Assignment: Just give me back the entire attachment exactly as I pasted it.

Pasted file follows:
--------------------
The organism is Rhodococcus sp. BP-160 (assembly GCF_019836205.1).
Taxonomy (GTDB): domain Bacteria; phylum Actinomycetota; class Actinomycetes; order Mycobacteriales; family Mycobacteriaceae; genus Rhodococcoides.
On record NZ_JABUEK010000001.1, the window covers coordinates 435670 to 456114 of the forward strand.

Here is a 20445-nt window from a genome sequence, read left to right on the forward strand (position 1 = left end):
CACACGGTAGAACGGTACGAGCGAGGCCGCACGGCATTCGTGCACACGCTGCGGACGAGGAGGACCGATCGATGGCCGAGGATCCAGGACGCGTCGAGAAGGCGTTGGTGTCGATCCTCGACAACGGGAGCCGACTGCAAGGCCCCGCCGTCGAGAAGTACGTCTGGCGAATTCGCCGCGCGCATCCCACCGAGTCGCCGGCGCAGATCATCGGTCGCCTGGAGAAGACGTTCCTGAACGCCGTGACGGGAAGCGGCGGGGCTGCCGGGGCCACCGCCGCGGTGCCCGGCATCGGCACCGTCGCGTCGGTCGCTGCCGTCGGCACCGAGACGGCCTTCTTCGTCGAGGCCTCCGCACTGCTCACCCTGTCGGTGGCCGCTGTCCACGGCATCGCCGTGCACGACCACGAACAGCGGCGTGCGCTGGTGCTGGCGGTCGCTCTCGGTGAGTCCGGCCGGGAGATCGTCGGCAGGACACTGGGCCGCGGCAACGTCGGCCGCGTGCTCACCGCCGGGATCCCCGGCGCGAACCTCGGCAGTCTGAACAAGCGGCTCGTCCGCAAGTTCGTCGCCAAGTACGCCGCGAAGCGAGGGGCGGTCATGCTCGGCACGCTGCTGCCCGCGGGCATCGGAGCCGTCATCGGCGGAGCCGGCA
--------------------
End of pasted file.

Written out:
The organism is Rhodococcus sp. BP-160 (assembly GCF_019836205.1).
Taxonomy (GTDB): domain Bacteria; phylum Actinomycetota; class Actinomycetes; order Mycobacteriales; family Mycobacteriaceae; genus Rhodococcoides.
On record NZ_JABUEK010000001.1, the window covers coordinates 435670 to 456114 of the forward strand.

Here is a 20445-nt window from a genome sequence, read left to right on the forward strand (position 1 = left end):
CACACGGTAGAACGGTACGAGCGAGGCCGCACGGCATTCGTGCACACGCTGCGGACGAGGAGGACCGATCGATGGCCGAGGATCCAGGACGCGTCGAGAAGGCGTTGGTGTCGATCCTCGACAACGGGAGCCGACTGCAAGGCCCCGCCGTCGAGAAGTACGTCTGGCGAATTCGCCGCGCGCATCCCACCGAGTCGCCGGCGCAGATCATCGGTCGCCTGGAGAAGACGTTCCTGAACGCCGTGACGGGAAGCGGCGGGGCTGCCGGGGCCACCGCCGCGGTGCCCGGCATCGGCACCGTCGCGTCGGTCGCTGCCGTCGGCACCGAGACGGCCTTCTTCGTCGAGGCCTCCGCACTGCTCACCCTGTCGGTGGCCGCTGTCCACGGCATCGCCGTGCACGACCACGAACAGCGGCGTGCGCTGGTGCTGGCGGTCGCTCTCGGTGAGTCCGGCCGGGAGATCGTCGGCAGGACACTGGGCCGCGGCAACGTCGGCCGCGTGCTCACCGCCGGGATCCCCGGCGCGAACCTCGGCAGTCTGAACAAGCGGCTCGTCCGCAAGTTCGTCGCCAAGTACGCCGCGAAGCGAGGGGCGGTCATGCTCGGCACGCTGCTGCCCGCGGGCATCGGAGCCGTCATCGGCGGAGCCGGCA